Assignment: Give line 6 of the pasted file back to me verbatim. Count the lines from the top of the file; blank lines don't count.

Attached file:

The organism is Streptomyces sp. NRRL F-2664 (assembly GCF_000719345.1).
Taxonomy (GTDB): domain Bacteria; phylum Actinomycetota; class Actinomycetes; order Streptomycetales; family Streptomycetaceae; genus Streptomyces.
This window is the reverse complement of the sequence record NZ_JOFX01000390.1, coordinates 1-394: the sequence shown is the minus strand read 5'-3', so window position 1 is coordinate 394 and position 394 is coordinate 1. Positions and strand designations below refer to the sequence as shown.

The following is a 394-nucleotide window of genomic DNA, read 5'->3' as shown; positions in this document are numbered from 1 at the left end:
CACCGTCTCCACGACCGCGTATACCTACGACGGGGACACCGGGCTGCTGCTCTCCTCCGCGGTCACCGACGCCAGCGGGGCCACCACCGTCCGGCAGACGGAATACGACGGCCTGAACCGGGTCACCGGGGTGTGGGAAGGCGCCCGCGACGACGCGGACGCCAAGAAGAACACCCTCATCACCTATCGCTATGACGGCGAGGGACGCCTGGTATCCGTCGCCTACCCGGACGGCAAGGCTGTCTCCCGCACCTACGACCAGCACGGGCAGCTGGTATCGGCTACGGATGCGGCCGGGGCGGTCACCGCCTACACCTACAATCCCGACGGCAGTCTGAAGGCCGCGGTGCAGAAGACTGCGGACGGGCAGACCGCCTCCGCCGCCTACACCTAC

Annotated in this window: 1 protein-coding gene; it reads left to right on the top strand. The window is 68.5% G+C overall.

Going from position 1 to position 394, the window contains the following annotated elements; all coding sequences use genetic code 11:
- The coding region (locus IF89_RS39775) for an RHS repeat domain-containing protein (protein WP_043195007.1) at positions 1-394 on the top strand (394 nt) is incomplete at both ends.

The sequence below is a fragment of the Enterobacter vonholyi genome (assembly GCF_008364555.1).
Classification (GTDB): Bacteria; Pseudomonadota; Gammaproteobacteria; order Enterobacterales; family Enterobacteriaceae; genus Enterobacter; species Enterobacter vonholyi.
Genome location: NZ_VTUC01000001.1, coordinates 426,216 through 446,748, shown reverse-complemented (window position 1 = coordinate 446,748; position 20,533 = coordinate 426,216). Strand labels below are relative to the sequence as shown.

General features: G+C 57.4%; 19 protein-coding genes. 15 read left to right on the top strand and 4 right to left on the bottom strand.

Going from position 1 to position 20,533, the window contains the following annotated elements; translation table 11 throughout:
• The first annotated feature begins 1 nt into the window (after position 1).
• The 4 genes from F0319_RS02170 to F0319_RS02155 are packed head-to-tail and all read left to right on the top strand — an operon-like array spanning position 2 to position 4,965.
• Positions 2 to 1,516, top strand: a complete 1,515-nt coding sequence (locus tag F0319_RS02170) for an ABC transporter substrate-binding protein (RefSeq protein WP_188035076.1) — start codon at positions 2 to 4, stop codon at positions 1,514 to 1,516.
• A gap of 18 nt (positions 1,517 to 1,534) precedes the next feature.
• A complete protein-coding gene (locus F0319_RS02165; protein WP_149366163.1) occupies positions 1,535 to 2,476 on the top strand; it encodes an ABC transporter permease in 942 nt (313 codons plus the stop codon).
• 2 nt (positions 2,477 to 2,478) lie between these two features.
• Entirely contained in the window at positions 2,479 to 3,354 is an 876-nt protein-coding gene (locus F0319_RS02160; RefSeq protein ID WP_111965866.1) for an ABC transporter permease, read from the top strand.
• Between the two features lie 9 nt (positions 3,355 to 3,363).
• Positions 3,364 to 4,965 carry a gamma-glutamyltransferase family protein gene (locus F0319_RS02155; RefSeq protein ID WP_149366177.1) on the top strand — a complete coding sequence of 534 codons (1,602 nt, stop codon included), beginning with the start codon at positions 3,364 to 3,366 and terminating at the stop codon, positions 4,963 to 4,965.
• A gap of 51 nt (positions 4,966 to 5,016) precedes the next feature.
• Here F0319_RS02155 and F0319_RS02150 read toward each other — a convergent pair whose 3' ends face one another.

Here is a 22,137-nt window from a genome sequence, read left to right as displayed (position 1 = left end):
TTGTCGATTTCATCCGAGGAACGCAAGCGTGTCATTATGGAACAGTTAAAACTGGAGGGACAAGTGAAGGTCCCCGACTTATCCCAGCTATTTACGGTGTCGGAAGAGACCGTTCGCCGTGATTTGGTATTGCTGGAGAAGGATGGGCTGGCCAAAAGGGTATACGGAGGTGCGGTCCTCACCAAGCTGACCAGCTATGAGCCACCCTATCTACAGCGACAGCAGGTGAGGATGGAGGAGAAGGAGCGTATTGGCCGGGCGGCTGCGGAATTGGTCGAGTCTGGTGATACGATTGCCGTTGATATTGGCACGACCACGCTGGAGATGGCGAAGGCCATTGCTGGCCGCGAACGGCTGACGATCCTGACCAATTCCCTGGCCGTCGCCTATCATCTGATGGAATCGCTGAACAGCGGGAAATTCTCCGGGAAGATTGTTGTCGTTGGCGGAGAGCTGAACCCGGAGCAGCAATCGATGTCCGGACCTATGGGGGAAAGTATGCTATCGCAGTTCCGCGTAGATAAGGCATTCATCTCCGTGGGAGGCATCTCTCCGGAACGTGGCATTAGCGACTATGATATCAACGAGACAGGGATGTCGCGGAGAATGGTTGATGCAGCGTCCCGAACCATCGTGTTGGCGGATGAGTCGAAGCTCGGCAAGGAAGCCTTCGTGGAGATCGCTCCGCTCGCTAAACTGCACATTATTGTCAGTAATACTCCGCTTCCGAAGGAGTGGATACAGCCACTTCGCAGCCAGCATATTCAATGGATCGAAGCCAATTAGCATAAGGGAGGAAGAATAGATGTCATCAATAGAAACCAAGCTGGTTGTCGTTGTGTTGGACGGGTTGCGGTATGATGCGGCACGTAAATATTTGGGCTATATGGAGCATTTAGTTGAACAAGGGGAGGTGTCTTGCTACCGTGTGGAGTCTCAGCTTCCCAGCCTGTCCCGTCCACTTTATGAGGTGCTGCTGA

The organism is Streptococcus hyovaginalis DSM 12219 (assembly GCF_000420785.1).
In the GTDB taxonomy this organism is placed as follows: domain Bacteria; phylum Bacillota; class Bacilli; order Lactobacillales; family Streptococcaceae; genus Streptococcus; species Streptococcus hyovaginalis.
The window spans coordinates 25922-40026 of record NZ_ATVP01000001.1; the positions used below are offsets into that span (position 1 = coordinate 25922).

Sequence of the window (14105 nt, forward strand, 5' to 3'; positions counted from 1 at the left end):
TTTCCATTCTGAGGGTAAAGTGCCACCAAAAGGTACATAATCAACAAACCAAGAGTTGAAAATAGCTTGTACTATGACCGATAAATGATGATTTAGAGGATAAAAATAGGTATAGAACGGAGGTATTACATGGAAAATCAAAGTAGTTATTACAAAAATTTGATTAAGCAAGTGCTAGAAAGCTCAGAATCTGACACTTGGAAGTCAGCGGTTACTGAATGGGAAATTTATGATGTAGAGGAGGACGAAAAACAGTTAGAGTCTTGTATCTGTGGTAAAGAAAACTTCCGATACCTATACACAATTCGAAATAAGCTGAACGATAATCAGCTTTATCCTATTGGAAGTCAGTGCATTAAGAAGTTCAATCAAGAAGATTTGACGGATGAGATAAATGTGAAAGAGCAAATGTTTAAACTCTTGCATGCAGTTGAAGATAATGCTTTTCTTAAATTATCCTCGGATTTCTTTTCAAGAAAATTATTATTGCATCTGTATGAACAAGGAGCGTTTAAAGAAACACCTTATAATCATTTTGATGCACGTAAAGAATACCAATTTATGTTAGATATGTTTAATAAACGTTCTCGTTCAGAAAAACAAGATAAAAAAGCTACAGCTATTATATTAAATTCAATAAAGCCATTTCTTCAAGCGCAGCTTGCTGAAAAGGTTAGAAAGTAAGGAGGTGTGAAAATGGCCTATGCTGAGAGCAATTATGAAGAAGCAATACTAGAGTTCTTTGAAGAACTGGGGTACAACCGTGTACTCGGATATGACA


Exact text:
Annotated in this window: 1 protein-coding gene; it reads left to right on the top strand. The window is 68.5% G+C overall.